## November 30, 2008

### Tom Leinster in The Reasoner

#### Posted by David Corfield

For an editorial by me and an interview with Tom Leinster in our in-house journal here at Kent, read this month’s edition of The Reasoner. Posted at November 30, 2008 11:54 AM UTC

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### Re: Tom Leinster in The Reasoner

Great interview! When it suddenly ended and the subject turned to the omnipotence of God, for a second I thought we’d be hearing Tom’s view on this issue.

I’m not quite sure what David meant by the word ‘oblique’. It’s actually an interesting issue, how we (and Tom in particular) reconcile our interest in $n$-categories with our interest in various other specific subjects. I remember being disappointed at first when, after writing his book on $n$-categories and higher operads, Tom ‘suddenly switched’ to working on fractals. But now I see how nicely it fits into Tom’s broader interest in categorification, and I think it was a very good move to make.

Posted by: John Baez on November 30, 2008 6:42 PM | Permalink | Reply to this

### Re: Tom Leinster in The Reasoner

We did the interview in one ‘take’, as it were, so I didn’t have time to specify what was meant by ‘oblique’.

I meant to suggest that Tom’s path was rather unusual, off the beaten track, avoiding the better trodden paths of representation theory, homotopy theory, algebaraic geometry, etc.

I was wondering about linking this to the oddness of some forms of British graduate education. I have the impression you’re left to your own devices rather more than had you been at a US grad school, Chicago say.

My own Part III education was a quirky mix of modules, including John Conway giving his own personal take on representation theory.

Posted by: David Corfield on November 30, 2008 8:41 PM | Permalink | Reply to this

### Re: Tom Leinster in The Reasoner

I had the benefit of both systems =
Princeton and Oxford. cf. two theses
which appeared in print as
Homotopy Associativity of H-spaces I and II
Depending on your supervisor at Princeton, you could also be left pretty much on your own or at the meercy of fellow grad students, though there were courses and Topology seminars - at the U and at the IAS.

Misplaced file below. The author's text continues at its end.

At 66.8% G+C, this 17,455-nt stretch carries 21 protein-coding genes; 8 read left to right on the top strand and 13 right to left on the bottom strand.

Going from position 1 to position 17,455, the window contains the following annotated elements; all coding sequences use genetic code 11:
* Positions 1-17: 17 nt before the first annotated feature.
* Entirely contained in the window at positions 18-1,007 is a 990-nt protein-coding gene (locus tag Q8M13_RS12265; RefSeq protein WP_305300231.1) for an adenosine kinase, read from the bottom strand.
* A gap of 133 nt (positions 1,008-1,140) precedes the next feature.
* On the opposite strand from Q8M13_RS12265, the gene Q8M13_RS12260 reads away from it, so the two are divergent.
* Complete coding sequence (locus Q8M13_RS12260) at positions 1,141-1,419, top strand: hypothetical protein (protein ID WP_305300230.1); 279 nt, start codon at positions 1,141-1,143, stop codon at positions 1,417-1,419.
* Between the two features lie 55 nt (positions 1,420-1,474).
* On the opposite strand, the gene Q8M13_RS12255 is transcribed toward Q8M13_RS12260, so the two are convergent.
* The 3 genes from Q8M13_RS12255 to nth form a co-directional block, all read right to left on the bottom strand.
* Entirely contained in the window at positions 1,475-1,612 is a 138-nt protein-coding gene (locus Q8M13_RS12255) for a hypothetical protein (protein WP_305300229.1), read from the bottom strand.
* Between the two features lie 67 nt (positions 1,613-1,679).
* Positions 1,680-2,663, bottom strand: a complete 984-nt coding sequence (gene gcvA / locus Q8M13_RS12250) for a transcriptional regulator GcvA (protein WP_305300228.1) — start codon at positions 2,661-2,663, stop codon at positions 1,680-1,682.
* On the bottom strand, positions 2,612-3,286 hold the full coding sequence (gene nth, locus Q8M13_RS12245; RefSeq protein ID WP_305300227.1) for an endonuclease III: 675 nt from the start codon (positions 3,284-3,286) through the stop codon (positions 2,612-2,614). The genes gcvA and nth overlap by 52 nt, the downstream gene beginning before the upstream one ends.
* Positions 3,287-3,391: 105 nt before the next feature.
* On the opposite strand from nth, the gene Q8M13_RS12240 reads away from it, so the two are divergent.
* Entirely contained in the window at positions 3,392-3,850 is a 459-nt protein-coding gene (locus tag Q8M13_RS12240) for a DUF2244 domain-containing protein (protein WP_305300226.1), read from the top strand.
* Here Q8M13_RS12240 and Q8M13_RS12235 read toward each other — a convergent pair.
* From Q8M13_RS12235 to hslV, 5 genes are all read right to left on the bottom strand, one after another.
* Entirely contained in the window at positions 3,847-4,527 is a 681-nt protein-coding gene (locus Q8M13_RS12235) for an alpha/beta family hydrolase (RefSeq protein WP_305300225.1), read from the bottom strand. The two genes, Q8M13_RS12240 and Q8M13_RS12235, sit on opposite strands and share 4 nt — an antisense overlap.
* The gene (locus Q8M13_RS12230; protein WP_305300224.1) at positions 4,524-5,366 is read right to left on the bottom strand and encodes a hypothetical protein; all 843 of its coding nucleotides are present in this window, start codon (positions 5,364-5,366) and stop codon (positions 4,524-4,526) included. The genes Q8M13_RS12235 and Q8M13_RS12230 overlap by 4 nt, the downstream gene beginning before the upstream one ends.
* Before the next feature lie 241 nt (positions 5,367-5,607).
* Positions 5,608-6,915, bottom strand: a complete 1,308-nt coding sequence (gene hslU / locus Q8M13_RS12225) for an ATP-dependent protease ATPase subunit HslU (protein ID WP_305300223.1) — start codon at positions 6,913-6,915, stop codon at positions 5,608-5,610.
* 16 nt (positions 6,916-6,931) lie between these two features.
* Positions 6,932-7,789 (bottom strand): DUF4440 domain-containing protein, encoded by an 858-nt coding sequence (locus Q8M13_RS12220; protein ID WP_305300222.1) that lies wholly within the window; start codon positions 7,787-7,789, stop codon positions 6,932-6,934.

Biggest contrast was in preparation of the final document - Princeton had standard US requirements like paper and margins, etc. Oxford required the thesis be bound but as to format therein, my last superviosr when I asked responded: well, if you are going to submit a sonnet, it should have 14 lines!

Posted by: jim stasheff on November 30, 2008 8:57 PM | Permalink | Reply to this

### Re: Tom Leinster in The Reasoner

It was a very nice interview; thanks.

Regarding whether category theory interacts with fluid mechanics: I thought I had heard somewhere that for a number of years, Eduardo Dubuc was actively involved in the study of fluid mechanics (or something like that). But I haven’t been able to corroborate that independently.

Posted by: Todd Trimble on November 30, 2008 8:41 PM | Permalink | Reply to this

### Re: Tom Leinster in The Reasoner

Yeps, great interview, gives me lots of ideas for how to speak about higher category theory to a broader audience. I too was caught out by the abrupt ending, and was quite surprised (in a good way!) to see Tom suddenly talking about the problem of the omnipotence of God.

Posted by: Bruce Bartlett on December 1, 2008 6:14 PM | Permalink | Reply to this

### Re: Tom Leinster in The Reasoner